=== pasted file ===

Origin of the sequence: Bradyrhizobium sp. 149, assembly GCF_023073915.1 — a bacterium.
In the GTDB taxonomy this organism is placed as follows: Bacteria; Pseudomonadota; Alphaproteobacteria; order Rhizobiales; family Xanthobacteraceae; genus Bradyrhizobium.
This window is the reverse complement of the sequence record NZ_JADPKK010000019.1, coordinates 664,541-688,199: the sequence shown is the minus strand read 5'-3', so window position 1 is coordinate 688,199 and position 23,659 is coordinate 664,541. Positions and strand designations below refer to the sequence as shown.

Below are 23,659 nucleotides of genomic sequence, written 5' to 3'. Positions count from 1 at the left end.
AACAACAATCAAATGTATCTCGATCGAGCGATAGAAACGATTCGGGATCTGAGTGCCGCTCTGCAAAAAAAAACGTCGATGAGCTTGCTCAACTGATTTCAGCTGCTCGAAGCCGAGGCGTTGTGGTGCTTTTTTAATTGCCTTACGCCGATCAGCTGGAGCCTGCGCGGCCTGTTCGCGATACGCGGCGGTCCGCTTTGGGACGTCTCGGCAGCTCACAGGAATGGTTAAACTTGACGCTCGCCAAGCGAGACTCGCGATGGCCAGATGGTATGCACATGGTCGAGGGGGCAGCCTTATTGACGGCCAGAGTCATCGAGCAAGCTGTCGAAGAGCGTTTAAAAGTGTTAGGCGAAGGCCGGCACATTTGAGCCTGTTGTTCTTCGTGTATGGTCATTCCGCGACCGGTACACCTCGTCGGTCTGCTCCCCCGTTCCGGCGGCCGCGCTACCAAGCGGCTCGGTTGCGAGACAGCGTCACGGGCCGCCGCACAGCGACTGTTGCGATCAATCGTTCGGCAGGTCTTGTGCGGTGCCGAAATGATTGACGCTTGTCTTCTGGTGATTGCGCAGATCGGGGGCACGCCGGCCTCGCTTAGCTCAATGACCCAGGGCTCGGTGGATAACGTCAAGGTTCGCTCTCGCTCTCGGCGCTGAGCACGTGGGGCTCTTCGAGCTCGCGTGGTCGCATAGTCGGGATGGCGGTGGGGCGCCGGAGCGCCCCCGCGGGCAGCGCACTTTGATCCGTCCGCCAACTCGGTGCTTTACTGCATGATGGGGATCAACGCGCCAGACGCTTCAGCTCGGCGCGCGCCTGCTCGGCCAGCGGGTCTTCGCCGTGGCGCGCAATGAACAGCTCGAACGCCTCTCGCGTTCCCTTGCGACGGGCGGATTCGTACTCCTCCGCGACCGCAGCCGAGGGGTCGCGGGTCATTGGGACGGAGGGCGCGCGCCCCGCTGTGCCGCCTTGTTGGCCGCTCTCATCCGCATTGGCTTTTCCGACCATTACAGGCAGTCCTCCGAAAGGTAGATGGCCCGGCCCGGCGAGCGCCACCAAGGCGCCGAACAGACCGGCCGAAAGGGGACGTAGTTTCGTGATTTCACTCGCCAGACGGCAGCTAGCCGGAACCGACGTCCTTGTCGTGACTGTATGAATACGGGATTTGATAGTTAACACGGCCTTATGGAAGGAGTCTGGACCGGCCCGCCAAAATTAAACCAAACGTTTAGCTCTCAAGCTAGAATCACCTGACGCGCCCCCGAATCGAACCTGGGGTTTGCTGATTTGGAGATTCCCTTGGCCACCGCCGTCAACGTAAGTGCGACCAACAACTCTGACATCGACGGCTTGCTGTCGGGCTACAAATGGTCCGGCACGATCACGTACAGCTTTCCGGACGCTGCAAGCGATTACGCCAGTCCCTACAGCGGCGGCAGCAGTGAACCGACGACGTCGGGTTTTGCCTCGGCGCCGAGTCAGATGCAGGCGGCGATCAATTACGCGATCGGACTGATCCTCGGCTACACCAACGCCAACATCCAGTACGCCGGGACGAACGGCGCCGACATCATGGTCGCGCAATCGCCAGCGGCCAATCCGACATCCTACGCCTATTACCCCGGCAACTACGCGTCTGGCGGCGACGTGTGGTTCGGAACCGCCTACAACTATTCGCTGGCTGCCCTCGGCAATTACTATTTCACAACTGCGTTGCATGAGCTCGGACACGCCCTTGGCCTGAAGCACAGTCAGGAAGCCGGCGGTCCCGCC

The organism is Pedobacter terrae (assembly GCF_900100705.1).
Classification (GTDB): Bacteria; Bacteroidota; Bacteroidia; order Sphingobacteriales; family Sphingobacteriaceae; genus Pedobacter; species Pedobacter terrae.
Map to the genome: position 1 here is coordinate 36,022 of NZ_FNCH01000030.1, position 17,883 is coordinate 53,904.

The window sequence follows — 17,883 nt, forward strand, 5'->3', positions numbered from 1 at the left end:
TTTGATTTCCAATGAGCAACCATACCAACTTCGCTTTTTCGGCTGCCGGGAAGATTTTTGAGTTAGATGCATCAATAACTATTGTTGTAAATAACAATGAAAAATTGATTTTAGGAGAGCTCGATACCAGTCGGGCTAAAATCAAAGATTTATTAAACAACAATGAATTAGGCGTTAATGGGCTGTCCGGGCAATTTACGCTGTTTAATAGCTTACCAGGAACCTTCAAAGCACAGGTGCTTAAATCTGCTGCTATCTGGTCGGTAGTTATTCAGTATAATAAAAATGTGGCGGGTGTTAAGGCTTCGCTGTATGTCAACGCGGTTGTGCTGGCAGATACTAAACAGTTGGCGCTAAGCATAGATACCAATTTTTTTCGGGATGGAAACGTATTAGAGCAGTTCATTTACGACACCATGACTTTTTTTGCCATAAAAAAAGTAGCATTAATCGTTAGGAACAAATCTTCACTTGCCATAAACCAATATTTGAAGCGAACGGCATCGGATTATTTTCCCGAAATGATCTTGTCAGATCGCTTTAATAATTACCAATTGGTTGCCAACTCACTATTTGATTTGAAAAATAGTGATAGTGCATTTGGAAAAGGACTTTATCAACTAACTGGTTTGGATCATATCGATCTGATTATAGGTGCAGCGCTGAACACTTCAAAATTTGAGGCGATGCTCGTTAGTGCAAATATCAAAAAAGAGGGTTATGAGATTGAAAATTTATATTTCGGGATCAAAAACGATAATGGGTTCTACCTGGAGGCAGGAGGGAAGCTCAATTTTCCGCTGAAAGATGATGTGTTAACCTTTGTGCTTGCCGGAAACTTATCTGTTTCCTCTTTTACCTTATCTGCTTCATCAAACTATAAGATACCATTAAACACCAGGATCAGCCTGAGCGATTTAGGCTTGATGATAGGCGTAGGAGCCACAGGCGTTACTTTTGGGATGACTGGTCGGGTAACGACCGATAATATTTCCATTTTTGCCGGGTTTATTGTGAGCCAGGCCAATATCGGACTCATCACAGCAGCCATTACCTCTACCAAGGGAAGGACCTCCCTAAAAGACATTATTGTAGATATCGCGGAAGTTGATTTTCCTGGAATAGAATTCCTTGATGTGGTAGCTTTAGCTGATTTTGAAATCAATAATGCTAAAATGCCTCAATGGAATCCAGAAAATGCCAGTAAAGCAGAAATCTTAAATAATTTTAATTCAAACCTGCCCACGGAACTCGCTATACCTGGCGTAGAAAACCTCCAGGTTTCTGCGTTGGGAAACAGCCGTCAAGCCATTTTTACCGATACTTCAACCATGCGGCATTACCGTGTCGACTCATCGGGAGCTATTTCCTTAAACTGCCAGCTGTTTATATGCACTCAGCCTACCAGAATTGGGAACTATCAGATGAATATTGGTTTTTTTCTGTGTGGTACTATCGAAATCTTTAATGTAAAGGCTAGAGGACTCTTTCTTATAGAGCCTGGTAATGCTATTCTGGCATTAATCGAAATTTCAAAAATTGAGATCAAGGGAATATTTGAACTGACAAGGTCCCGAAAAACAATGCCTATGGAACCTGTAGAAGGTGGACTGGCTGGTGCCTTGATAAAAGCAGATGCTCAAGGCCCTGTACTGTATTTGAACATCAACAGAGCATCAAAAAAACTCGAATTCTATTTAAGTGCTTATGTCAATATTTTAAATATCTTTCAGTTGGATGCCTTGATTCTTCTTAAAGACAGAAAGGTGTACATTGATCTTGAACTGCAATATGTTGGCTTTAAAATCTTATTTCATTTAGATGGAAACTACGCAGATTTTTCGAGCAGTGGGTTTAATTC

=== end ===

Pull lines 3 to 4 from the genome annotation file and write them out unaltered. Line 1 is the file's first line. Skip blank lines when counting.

This window is the reverse complement of the sequence record NZ_JADPKK010000019.1, coordinates 664,541-688,199: the sequence shown is the minus strand read 5'-3', so window position 1 is coordinate 688,199 and position 23,659 is coordinate 664,541. Positions and strand designations below refer to the sequence as shown.

Below are 23,659 nucleotides of genomic sequence, written 5' to 3'. Positions count from 1 at the left end.